Offenders in England, Scotland and Wales could now face a £200 fine and six points on their licence
New laws came into force on March 1 for drivers caught using their mobile phone whilst driving.
Much tougher penalties have been announced by the Department for Transport (DfT) as part of a crackdown on the issue of motorists using their mobile phone to text, answer and make calls, or check social media apps whilst behind the wheel of a vehicle.
From March 1, drivers across England, Scotland and Wales caught in the act will now face a fine of £200 and six points on their licence. Both penalties have been doubled in the hope that these changes will be enough to deter motorists from risking using their mobile device whilst driving.
New drivers caught using their phone illegally whilst driving could have their licence revoked under the new laws if they get six points on their licence within their first two years on the road. Simply sending one quick text message whilst driving could be all it takes to lose your licence.
As for the more experienced drivers, they too could lose their licence if they collect 12 points within the space of three years.
Under the new rules, the opportunity to attend a remedial course has been abolished as an alternative to points and a fine, plus repeat offenders could face a fine of £1,000 and a six-month driving ban.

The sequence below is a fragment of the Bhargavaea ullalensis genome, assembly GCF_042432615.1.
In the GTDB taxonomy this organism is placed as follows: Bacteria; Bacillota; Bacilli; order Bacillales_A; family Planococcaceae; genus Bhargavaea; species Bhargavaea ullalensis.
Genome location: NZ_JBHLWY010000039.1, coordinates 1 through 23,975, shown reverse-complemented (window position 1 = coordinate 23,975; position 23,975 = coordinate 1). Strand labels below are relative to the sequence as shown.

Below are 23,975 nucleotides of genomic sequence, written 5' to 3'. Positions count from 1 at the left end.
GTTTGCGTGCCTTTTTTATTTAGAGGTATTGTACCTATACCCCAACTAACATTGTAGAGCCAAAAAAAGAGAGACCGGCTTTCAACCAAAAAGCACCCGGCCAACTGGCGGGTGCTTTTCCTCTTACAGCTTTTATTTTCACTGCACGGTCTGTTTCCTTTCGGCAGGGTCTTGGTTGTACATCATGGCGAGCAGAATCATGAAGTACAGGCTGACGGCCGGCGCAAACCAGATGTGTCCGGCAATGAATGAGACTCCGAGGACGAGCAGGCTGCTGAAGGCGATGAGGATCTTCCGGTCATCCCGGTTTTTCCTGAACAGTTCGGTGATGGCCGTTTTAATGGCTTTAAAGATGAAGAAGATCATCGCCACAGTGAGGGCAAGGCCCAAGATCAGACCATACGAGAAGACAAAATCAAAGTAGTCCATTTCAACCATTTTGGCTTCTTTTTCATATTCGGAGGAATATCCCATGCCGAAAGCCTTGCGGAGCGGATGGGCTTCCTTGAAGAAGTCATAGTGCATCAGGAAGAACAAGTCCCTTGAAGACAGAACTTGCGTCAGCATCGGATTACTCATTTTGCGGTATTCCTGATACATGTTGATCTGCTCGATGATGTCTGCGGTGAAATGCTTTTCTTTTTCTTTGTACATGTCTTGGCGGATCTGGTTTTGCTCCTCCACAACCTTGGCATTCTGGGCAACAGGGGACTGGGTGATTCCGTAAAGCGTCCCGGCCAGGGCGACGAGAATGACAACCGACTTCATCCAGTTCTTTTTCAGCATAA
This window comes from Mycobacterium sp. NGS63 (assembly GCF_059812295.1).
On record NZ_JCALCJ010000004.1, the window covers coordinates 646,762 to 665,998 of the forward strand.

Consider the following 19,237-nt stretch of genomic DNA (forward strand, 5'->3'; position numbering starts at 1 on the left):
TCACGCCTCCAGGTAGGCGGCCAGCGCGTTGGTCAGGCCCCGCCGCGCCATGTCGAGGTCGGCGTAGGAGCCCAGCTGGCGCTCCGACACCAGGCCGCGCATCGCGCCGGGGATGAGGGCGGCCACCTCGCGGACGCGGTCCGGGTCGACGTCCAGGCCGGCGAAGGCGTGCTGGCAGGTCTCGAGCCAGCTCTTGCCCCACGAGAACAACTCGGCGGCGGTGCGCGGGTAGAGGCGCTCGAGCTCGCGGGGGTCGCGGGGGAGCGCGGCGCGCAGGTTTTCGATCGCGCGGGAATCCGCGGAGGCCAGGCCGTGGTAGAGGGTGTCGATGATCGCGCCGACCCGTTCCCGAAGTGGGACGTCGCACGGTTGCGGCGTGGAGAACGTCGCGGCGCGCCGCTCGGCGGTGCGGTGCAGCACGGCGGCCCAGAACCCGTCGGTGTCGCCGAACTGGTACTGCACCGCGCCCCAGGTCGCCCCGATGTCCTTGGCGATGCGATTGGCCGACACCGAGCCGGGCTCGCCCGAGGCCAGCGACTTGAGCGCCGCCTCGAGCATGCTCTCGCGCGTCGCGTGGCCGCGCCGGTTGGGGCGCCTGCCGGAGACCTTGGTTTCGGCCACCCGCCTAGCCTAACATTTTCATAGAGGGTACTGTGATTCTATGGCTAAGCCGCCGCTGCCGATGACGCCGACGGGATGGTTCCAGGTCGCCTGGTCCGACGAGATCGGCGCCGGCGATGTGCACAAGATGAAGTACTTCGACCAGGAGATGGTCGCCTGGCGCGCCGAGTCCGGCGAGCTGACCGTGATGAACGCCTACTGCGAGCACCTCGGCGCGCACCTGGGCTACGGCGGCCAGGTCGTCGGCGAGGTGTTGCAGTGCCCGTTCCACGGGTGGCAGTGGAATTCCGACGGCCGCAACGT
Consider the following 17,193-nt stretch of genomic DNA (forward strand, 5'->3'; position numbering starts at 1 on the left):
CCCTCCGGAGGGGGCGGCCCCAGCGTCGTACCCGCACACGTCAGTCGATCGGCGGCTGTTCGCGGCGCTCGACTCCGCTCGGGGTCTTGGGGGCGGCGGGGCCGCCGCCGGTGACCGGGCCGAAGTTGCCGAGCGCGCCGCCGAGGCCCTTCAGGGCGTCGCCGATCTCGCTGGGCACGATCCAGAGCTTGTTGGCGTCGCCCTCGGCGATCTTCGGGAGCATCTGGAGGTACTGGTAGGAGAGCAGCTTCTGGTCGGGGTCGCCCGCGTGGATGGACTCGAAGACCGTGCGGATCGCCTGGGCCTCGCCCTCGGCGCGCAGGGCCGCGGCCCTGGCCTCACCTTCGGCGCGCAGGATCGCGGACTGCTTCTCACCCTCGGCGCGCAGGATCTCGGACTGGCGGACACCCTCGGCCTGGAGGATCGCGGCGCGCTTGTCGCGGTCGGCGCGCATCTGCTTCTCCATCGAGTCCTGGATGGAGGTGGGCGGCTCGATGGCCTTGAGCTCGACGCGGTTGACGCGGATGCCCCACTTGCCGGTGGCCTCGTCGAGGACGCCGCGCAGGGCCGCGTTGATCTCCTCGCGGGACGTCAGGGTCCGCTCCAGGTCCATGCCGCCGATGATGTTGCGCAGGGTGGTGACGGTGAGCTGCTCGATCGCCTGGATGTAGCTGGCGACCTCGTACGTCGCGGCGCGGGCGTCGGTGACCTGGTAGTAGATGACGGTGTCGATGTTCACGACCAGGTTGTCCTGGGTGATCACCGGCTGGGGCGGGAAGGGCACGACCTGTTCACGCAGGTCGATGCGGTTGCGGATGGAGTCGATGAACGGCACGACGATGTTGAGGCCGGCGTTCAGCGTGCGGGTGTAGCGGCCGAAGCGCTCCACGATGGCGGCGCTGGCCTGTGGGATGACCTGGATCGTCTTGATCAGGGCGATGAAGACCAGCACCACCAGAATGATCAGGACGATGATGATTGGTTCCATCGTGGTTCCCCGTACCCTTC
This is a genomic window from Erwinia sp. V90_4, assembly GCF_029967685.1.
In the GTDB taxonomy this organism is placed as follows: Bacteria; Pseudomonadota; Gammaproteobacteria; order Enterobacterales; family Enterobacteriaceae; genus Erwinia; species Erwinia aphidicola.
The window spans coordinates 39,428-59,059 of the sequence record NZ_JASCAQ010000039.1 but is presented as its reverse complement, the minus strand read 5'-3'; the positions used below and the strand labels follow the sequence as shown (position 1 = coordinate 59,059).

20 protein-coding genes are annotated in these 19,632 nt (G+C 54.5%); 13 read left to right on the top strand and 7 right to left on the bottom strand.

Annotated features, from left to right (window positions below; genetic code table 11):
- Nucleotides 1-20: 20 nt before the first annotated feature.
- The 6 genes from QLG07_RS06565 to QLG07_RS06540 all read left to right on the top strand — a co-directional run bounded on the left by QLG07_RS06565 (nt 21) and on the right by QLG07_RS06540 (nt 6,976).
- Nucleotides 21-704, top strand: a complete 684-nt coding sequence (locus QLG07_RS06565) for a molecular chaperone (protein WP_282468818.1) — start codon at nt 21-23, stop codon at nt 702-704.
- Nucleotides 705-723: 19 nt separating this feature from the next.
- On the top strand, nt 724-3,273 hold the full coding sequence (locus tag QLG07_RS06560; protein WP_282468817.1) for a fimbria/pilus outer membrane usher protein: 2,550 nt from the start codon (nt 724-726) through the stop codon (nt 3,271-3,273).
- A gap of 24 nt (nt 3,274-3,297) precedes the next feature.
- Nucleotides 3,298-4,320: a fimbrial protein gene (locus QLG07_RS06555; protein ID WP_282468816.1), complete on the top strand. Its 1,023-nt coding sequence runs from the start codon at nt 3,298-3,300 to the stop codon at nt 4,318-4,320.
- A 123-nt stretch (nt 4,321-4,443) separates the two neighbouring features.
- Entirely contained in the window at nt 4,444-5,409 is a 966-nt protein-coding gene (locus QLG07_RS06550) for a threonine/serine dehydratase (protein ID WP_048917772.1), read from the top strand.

Police forces throughout the country have begun a seven day clampdown to try and catch drivers using their phones whilst behind the wheel. As part of a similar crackdown last month, around 3,600 drivers were pulled over and given penalties.
Latest figures recently released showed that 22 people were killed and 99 badly injured as a result of accidents on roads in the UK in 2015, involving a driver using a mobile phone behind the wheel.
According to the Transport Secretary, Chris Grayling, the increase to fixed penalties will be a “strong deterrent.”
The Government is also taking further action, to help highlight the dangers of using a mobile device whilst in control of a vehicle. A new ad has been developed by the Government’s road safety group Think! along with the AA Charitable Trust, which will feature on billboards and at the cinema, plus other public outlets.
President of the AA Edmund King said that too many drivers are “addicted” to their mobiles and this problem needs to be addressed.
A survey carried out by the RAC recently found that one in four (26%) of motorists confessed to reading and sending texts, checking emails and looking at their social media apps whilst driving.
Mr King believes the best way to tackle this is to go “cold turkey” – before setting off on a journey, switch off your phone and place it in the glove box.
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